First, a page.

Products from Amazon.com
Price: $99.00Was: $169.00
Price: $359.00Was: $469.00
Tupac Shakur: Neumann U87
For the majority of his recordings for Death Row Records Tupac would use a vintage Neumann U87. This would be fed into a Neve or SSL 4k preamp and a Studer® A800 Multichannel Tape Recorder.
The number of artists who have used this legendary mic could make a list a mile long. You can purchase a brand new Neumann U87 or spend a bit more (or a lot more) for a vintage one second-hand. These can be very expensive but usually have a great history attached to them as so many people love them.
Jay Z: Neumann U87, U47 & TLM67
with Jay Z being one of the biggest rappers in the world and a hugely successful businessman it is no surprise that the quality of the microphones he uses are second-to-none. Like a lot of other musicians he is also a big fan of the Neumann U87 and Neumann TLM67. He recorded ’99 Problems’ using a Neumann U47 – a hugely popular tube microphone.
With regard to recording Jay‑Z at Roc The Mic, Young Guru relates,
“My signal chain is normally a Neumann 87 or 67 going into an Avalon 737. I love the way the Avalon preamp sounds with his voice. It’s a perfect match. I use the 737 compressor as well as the preamp. I recorded Kanye’s vocal with a Neumann 67 going into a Neve 1073 and then an [Urei] LA2A. From there I go straight into input 1 of Pro Tools, at 24/44.1. I am not a big fan of super‑high sample rates. One, the files gets too big, and two, I don’t hear enough difference to make higher sampling rates worthwhile for what we do. The music itself is often coming from a 16‑bit sampler, so arguing about bit depth is not going to make a big difference. Also, I have to go down to 44.1/16‑bit at the end of the day, which makes higher resolutions even less relevant.”
The Beastie Boys recorded some of their early stuff using cheap mics from radio shack. It gave them that rougher sound that they liked when they were starting off. As they progressed their main microphone of choice was the Neumann U47. It was actually a microphone that was shared by many other big artists in the same studio including Gwen Stefani, Beck, Blink 182 and others. Once a sound engineer finds a mic he likes he tends to get some great mileage out of it.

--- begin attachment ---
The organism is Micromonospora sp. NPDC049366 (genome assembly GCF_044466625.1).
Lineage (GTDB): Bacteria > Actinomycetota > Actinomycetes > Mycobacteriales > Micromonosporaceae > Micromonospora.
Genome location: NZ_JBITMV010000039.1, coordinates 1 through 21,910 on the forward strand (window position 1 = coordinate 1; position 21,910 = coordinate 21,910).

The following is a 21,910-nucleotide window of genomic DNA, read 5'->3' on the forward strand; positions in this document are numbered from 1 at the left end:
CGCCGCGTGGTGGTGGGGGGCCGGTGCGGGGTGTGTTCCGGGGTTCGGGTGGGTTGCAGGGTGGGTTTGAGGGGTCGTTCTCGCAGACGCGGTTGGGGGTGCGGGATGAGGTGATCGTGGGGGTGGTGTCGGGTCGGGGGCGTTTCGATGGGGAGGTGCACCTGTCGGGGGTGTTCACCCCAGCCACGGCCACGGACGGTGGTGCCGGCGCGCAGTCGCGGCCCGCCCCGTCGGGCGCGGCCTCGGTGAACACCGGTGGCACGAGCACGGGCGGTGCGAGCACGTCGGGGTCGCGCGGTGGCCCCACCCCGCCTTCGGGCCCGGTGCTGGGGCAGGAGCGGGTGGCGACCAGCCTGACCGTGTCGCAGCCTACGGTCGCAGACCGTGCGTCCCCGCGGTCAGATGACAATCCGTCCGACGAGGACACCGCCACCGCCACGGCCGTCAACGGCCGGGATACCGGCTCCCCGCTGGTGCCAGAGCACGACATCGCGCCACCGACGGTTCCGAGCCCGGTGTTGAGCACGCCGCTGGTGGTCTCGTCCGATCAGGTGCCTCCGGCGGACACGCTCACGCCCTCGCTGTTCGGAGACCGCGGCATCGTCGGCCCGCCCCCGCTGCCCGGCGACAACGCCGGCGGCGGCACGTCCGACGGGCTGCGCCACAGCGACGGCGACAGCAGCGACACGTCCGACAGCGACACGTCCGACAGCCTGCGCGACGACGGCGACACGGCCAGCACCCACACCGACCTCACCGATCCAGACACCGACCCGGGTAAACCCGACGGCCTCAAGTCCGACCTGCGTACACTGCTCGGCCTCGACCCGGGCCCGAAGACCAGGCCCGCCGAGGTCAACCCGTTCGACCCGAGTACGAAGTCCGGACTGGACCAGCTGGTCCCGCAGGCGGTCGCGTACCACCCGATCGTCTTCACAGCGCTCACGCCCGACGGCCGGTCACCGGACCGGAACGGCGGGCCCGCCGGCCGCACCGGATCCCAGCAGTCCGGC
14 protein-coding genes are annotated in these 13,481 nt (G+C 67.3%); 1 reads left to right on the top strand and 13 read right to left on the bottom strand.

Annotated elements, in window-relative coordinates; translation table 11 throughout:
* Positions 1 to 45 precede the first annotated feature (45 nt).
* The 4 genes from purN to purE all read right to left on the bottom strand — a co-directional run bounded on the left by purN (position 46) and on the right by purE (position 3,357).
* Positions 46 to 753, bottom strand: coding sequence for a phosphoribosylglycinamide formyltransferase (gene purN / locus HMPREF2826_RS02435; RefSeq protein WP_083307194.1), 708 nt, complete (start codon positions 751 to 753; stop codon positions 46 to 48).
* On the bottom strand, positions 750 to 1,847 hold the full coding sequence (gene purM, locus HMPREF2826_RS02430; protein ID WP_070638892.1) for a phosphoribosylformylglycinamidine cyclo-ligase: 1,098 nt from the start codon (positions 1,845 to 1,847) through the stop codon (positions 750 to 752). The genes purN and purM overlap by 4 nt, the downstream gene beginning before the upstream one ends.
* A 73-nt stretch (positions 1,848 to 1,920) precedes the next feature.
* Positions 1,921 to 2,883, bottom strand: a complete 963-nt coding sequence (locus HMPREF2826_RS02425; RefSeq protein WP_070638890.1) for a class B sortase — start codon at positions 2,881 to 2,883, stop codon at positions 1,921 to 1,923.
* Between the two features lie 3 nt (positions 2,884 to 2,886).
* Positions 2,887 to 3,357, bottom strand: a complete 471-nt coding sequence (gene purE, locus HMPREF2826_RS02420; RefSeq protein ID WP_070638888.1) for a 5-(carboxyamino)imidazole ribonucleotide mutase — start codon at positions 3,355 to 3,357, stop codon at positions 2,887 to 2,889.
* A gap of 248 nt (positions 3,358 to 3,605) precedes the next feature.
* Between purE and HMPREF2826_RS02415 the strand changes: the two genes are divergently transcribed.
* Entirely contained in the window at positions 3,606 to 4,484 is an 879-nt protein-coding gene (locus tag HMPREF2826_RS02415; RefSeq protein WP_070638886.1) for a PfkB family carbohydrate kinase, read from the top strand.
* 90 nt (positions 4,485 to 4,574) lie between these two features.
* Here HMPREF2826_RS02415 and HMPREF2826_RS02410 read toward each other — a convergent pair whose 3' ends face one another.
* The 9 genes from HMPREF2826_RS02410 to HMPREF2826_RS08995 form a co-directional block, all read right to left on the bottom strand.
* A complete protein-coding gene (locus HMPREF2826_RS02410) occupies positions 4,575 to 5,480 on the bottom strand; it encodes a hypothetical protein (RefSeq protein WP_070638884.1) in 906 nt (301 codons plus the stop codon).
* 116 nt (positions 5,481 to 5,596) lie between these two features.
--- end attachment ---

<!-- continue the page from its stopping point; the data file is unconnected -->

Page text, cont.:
They have of course used other mics during their many albums. One of their studio engineers remembers a session using AKG 414s:
“I recorded the Beasties back in 1984 at Shakedown Studios in NYC…they were 4, with a girl named Kate also in the group. I set them up facing each other with 4 AKG 414 mics in hypercardiod. They would do a pass all together and then go back one by one and fix. This way we could mute each one’s original vocal with very little bleed during the overdub. I think that they just had a 12″ deal at the time. I remember being there with Andy Wallace when he showed them the John Bonham samples on the Emulator.”
Owning an AKG C414 Condenser Microphone could be the best thing to happen to your studio considering how versatile it is. A cheaper alternative but still amazing mic is the AKG C214
If you want to go the pricier Neumann route you could consider getting a U47 FET Microphone
If you’re sticking to a tight budget and want to keep your spending under $50 then you can’t go wrong with some of these cheap microphones: http://allmicrophone.com/guides/best-cheap-microphones/